- Peg to the Dollar: All the other currencies in the world were pegged to the dollar. This meant that if the value of the dollar changes by 5% then the value of the other currencies would also change by 5% only. There was a 1% fluctuation that was allowed between the value of the dollar and other currencies. If the difference in the value of the dollar and the value of other currencies was greater than 1% then the Central Banks were instructed to engage in open market buying and selling operations and bring the currency within the relevant range.
- Concept of Reserve Currency: The Bretton Woods system ended up making the dollar the reserve currency of the world. Since all the countries were now transacting in US dollars instead of gold, the essential commodities such as gold and oil also came to be priced in terms of US dollars instead of gold. As such, dollar became a reserve currency. This means that every country that wanted to conduct foreign trade had to hold some amount of US dollars regardless of whether or not they wanted to trade with the United States.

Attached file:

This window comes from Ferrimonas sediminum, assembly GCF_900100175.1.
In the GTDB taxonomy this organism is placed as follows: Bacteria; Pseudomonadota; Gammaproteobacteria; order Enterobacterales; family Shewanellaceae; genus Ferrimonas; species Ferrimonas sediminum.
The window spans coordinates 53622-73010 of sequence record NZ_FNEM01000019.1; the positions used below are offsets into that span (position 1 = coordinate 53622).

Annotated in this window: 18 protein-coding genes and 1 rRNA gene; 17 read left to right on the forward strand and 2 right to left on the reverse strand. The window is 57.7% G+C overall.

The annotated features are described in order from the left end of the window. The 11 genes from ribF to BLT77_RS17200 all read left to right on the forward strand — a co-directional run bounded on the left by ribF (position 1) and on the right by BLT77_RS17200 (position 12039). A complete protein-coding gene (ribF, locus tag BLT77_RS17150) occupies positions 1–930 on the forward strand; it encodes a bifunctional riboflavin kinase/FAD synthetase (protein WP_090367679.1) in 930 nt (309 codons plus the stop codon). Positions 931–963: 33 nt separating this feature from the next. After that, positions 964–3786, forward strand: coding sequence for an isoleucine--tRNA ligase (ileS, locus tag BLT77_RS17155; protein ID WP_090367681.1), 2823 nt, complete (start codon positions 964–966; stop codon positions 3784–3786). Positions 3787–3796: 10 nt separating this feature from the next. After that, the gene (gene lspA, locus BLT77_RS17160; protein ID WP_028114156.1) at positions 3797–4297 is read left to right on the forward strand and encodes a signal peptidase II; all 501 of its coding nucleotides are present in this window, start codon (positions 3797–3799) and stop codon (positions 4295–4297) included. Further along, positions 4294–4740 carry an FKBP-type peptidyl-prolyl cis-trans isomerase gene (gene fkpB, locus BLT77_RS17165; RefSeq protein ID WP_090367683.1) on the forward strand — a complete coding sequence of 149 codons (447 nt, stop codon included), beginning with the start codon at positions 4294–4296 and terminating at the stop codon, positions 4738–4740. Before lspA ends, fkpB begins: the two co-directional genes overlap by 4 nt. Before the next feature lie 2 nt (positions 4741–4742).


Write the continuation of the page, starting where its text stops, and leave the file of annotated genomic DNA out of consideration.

Many of the stalwart economic institutions that we see today were formed as a result of the Bretton Woods agreement. Institutions like the International Monetary Fund (IMF) and the World Bank were created as a result of this agreement.
The Bretton Woods system was one of the most popular arrangements between countries to form a formal monetary system. However, it could only survive for a period of 27 years i.e. till 1971. The Bretton Woods system was officially over after the Nixon shock i.e. when the United States unilaterally took the world off the gold standard.
President Nixon took the world off the gold standard in 1971. However, he was concerned that free market operations in the Foreign exchange markets would bring distress and devaluation to many currencies. Therefore, he persuaded many countries to enter into an agreement called the Smithsonian agreement. This agreement was largely a failure as it lasted for less than a couple of years and ended up in the complete suspension of the Foreign Exchange markets !